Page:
And you thought driving between suburbs was bad. For some Bay of Plenty people, the gridlocked crawl through town is a small part of their daily journey as they choose to live in one part of the region, and work in another. Zoe Hunter talks to three people who commute between Rotorua and Tauranga twice a day, every weekday, about why they do it and what it costs. She also takes a look at what the latest highway data says about commuting trends.

Adele Porter and Virgil Iraia spend two hours a day together on the road, so it's lucky they're best friends.

The pair carpool from their homes in Rotorua to their jobs in Tauranga each day from Monday to Friday, splitting the $120 a week petrol bill.

But Porter, 28, and Iraia, 27, wouldn't have it any other way.


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Nicholas Hughes travels the other direction alone, but it's worth it to let his family stay settled in Tauranga while he builds his career in Rotorua.

They are among thousands of motorists who travel the two highways between Rotorua and Tauranga every weekday, according to New Zealand Transport Agency data.

An average of 3876 vehicles used State Highway 36 through Ōropi during weekdays from August 2018 to April 2019 - up 410 vehicles a day since April 2016.

On State Highway 33 through Paengaroa it was an average of 5946 vehicles a weekday, up by more than 1000.

Virgil Iraia lives in the Rotorua suburb of Ngongotahā.

While Rotorua was close to his family and was a cheaper place to live than Tauranga, the harbour city had better work opportunities.

"Living in Tauranga is a possibility, but for me, the cost of living is better in Rotorua and I would rather be closer to my family."


An average of 3876 vehicles used SH36 on weekdays from August 2018 to April 2019. Photo / File
An average of 3876 vehicles used SH36 on weekdays from August 2018 to April 2019. Photo / File

and Porter leave Rotorua at about 5.30am to be at work at Tauranga Hospital by 6.30am.

The pair then make the journey home at about 3.30pm to get back to Rotorua by 4.45pm at the latest.

"There seems to be an increase in the amount of traffic on the roads travelling both ways," he said.

It usually cost him between $90 to $120 a week in petrol to get to and from work each day.

"The thing about living in Rotorua is petrol is cheap," he said. "One tank will last you a week."

Iraia did not mind the commute but said the speed and sometimes dangerous driving on the roads worried him a little.

"People just need to slow it down," he said. "There is also a lot of road works at the moment, which can get a bit frustrating."

Adele Porter has been commuting from Rotorua to Tauranga for about five years.

The 28-year-old used to make the commute alone but, for the past three months, she has been carpooling with her best friend, Iraia.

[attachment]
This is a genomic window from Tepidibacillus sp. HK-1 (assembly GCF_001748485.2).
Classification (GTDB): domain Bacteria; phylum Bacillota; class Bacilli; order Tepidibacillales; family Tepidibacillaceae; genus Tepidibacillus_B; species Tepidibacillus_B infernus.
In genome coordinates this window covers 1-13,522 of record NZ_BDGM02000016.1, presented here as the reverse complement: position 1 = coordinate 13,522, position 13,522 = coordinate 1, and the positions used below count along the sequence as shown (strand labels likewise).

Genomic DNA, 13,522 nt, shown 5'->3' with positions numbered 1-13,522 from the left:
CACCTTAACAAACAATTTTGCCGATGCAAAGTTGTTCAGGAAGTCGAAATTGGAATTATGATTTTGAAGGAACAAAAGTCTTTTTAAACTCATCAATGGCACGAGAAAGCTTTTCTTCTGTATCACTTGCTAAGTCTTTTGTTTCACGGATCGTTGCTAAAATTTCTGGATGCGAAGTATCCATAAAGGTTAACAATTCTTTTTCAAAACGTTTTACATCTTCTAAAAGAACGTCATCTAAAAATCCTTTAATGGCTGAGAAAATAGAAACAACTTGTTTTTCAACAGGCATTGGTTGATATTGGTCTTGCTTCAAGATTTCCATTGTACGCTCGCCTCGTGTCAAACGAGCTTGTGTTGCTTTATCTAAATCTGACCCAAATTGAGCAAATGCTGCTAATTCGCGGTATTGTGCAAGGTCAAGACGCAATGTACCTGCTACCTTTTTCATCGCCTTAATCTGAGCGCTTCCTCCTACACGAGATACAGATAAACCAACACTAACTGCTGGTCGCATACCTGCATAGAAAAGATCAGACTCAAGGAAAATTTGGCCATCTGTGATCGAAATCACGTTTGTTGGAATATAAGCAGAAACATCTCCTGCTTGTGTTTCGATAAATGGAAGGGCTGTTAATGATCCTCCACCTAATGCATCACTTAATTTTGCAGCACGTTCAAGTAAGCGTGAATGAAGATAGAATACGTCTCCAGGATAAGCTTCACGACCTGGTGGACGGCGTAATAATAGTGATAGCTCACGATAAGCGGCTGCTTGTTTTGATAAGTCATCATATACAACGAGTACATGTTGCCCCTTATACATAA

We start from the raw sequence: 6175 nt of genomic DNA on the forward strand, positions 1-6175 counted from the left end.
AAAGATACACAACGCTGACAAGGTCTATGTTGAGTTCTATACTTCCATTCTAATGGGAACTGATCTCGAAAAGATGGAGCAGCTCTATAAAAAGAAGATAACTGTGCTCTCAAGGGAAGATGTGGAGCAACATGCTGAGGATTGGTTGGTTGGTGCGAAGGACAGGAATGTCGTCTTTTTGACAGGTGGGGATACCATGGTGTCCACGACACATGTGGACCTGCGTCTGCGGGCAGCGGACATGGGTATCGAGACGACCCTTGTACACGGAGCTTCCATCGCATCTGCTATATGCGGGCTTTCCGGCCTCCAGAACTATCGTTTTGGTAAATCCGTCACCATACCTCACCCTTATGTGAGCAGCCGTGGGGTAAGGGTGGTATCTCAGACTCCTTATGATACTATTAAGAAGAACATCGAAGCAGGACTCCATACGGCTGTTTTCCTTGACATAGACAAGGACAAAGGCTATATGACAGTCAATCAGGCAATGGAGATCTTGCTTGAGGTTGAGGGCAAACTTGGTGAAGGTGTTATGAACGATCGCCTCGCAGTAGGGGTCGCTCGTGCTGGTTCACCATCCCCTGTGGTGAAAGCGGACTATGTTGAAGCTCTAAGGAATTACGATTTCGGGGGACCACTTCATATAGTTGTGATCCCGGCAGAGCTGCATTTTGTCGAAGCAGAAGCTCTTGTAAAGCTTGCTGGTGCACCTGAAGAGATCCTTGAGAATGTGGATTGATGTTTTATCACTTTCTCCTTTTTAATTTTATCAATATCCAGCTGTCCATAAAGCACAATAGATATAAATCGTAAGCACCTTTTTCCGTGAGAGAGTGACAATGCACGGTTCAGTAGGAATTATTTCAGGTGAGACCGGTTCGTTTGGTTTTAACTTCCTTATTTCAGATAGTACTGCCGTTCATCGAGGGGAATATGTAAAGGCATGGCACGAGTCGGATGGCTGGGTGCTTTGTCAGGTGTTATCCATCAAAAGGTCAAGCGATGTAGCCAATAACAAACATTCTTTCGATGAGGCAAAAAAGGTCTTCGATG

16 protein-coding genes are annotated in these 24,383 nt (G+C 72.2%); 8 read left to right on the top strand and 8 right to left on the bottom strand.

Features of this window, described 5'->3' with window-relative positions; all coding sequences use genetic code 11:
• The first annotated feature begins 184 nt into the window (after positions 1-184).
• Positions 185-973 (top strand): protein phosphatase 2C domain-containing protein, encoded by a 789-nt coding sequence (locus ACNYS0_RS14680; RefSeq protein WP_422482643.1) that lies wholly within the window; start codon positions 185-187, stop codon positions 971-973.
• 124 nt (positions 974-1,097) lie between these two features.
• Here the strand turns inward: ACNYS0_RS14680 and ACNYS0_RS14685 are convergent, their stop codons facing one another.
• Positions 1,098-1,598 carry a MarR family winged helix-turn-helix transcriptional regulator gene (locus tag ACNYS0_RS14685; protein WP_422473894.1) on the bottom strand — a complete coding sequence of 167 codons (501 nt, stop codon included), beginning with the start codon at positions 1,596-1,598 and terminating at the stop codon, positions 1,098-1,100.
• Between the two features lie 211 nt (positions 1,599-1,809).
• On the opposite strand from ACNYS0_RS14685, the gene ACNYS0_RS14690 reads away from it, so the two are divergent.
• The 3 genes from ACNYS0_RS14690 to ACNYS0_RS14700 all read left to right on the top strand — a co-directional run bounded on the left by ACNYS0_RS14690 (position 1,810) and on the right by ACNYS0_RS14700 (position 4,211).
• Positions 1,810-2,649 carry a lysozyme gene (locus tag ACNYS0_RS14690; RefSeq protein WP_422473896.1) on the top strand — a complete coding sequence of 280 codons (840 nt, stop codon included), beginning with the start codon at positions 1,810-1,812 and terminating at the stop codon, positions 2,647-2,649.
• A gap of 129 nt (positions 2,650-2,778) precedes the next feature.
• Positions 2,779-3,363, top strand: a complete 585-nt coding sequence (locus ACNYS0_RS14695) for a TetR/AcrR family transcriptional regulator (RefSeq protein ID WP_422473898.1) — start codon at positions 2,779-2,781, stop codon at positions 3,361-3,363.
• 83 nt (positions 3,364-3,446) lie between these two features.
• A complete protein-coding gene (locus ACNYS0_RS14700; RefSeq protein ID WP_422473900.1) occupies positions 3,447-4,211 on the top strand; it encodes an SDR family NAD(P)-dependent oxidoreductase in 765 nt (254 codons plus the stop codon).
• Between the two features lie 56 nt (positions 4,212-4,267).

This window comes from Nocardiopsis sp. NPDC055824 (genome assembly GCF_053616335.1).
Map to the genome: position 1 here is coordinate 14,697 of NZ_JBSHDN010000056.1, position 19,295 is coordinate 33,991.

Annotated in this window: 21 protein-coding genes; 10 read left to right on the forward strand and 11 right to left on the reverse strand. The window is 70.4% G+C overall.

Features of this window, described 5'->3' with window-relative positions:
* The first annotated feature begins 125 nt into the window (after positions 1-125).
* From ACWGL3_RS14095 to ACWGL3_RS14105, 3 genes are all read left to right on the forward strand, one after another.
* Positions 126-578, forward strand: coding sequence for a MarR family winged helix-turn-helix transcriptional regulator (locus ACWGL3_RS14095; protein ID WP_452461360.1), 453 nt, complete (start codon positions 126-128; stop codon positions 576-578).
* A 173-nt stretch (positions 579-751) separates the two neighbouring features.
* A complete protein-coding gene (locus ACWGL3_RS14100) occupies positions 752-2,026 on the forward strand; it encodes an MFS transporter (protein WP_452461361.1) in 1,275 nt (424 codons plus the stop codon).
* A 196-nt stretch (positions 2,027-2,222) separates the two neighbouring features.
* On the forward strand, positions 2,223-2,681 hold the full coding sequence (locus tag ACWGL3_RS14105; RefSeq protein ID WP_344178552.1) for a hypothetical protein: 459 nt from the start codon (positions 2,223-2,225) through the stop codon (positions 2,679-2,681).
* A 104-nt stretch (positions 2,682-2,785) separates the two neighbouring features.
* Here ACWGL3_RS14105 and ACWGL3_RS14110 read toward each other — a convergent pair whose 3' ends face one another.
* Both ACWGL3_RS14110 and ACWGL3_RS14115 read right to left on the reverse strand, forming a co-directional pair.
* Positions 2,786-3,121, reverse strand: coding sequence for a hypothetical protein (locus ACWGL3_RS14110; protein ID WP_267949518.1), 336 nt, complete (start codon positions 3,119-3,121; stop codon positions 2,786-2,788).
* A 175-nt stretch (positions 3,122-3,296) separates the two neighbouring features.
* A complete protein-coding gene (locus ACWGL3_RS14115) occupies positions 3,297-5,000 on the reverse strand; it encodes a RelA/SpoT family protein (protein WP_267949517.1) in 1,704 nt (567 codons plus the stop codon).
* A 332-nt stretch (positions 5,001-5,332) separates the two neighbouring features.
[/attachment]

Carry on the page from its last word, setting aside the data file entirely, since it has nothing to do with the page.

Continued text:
"I don't mind the commute. It is still cheaper to live in Rotorua and it's closer to my family," she said.

"But I have seen Tauranga traffic at its worst. It is gridlocked both in the afternoon and in the morning.

"If you leave at 7.30am you're going to be stuck in traffic and if you're leaving Tauranga about 4pm you're going to be stuck in traffic."

Porter felt lucky to have flexible working hours to be able to avoid the traffic, she said.

I have seen Tauranga traffic at its worst. It is gridlocked both in the afternoon and in the morning.

The Rotorua resident said the volume of traffic travelling between the two cities had increased in the past three years.

"A few years ago there were not that many people travelling the roads," she said.

"I would leave at 6am and there would only be about 10 people, now there's a quite a few."

Bidfood Rotorua general manager Nicholas Hughes travels to Rotorua from The Lakes in Tauranga five times a week for work.

Hughes was working at Bidfood in Tauranga, but the opportunity for a promotion at the Rotorua branch was the reason behind his choice to commute.

He did not want to make the move to Rotorua as his family was settled in Tauranga and instead chose to commute.

He has been commuting between the two cities for two and a half years and leaves Tauranga usually about 5.15am and heads back home at about 4.30pm - about 160km each weekday.

"I am lucky that I leave early enough that I don't hit the traffic," he said.

Morning traffic in Turrett Rd. Photo / File
Morning traffic in Turrett Rd. Photo / File

Hughes said it took him about 45 to 50 minutes to get to Rotorua from Tauranga in the morning on the Tauranga Direct Rd.

"But if it is raining it always takes about 10 minutes longer," he said.

On the way home from Rotorua to Tauranga it takes him about 50 minutes to an hour on the same stretch of road.

"There is more traffic on the way home," he said. "There is a lot of traffic between the two cities."

Greg Murphy takes us through what conditions to be aware of when hitting the road.